Wednesday, April 22, 2009


When it comes to learning, some things are better taught, while others are better caught.

Explicit instruction works best for most of the subjects in schools conveyed by means of lesson plans, exercises and tests, such as math, history, or biology.

But for other things, it’s the presence and example of a teacher who is expert and exemplary in such subjects (such as theatrical acting or public speaking or flute playing or versecrafting)—all such doings or performances that produce a learning which students catch by imitation, rather than absorb by instruction. “Do as I do” is the motto of such performative, rather than informative, guides and mentors.

In our “Writing about Human Frontiers” course this semester, I hope that I’ve served you in both capacities, as both instructor and exemplar. I hope that our course of readings, writings and discussions has led you into a new world of knowledge, issues and concerns, as well as given you useful critiques of your written compositions.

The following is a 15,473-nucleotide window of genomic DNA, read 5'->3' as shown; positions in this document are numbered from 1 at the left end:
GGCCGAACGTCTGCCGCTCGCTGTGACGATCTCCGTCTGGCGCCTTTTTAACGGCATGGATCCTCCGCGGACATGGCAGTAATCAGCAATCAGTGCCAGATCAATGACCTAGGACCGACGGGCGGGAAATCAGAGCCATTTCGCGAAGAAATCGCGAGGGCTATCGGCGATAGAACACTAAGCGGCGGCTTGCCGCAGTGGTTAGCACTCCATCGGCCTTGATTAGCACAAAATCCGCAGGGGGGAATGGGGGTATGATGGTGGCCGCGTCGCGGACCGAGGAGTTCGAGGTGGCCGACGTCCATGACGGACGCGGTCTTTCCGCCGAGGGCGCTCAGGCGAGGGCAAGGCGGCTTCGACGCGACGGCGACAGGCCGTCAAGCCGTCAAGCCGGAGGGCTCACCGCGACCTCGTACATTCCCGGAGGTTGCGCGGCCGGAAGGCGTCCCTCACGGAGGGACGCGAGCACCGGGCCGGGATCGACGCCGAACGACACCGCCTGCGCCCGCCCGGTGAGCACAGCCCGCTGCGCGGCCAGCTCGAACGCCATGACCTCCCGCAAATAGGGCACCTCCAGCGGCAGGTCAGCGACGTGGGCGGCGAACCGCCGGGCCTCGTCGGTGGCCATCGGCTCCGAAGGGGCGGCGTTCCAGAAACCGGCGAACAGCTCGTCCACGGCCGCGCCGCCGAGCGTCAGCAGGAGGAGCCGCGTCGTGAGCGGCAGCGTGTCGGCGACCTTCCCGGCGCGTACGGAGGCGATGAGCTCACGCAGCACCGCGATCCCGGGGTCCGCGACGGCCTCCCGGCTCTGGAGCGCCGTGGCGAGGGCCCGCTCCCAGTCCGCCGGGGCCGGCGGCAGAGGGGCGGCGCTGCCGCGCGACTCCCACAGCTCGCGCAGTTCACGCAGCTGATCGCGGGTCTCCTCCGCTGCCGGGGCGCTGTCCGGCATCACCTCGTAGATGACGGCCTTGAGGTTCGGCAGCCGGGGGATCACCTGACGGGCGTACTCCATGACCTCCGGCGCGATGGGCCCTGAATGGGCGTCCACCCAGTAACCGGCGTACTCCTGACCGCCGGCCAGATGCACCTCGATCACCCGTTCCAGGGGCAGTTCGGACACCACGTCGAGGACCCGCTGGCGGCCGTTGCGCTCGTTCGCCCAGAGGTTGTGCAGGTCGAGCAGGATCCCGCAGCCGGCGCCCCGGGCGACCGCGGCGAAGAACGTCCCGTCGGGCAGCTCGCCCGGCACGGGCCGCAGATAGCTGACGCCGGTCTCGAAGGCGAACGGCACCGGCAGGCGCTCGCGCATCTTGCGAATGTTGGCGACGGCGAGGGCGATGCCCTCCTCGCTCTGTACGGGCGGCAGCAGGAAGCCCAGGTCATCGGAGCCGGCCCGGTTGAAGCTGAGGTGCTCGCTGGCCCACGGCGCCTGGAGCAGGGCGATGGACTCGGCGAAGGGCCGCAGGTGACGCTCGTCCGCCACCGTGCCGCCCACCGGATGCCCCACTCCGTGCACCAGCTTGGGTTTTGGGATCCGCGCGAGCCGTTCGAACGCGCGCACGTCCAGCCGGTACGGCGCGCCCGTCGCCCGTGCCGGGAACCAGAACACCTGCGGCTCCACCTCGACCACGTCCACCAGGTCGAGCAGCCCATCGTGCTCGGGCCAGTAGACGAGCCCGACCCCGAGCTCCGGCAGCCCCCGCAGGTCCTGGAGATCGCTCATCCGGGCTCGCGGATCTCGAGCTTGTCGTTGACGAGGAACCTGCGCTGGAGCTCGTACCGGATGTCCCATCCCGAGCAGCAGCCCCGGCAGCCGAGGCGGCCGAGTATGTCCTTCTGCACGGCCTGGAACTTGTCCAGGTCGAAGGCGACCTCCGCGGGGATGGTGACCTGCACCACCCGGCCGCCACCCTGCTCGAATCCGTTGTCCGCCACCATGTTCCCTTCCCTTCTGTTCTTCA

But equally I hope that I’ve demonstrated a kind of curious, far-reaching and inventive inquiry that has set examples for you of how to go about discovering new issues to explore, and new information to consider and assess. I hope you have observed me being enterprising and creative in ways that prompt you to do likewise, having caught something of the same spirit of inquiry and solution seeking that motivates me.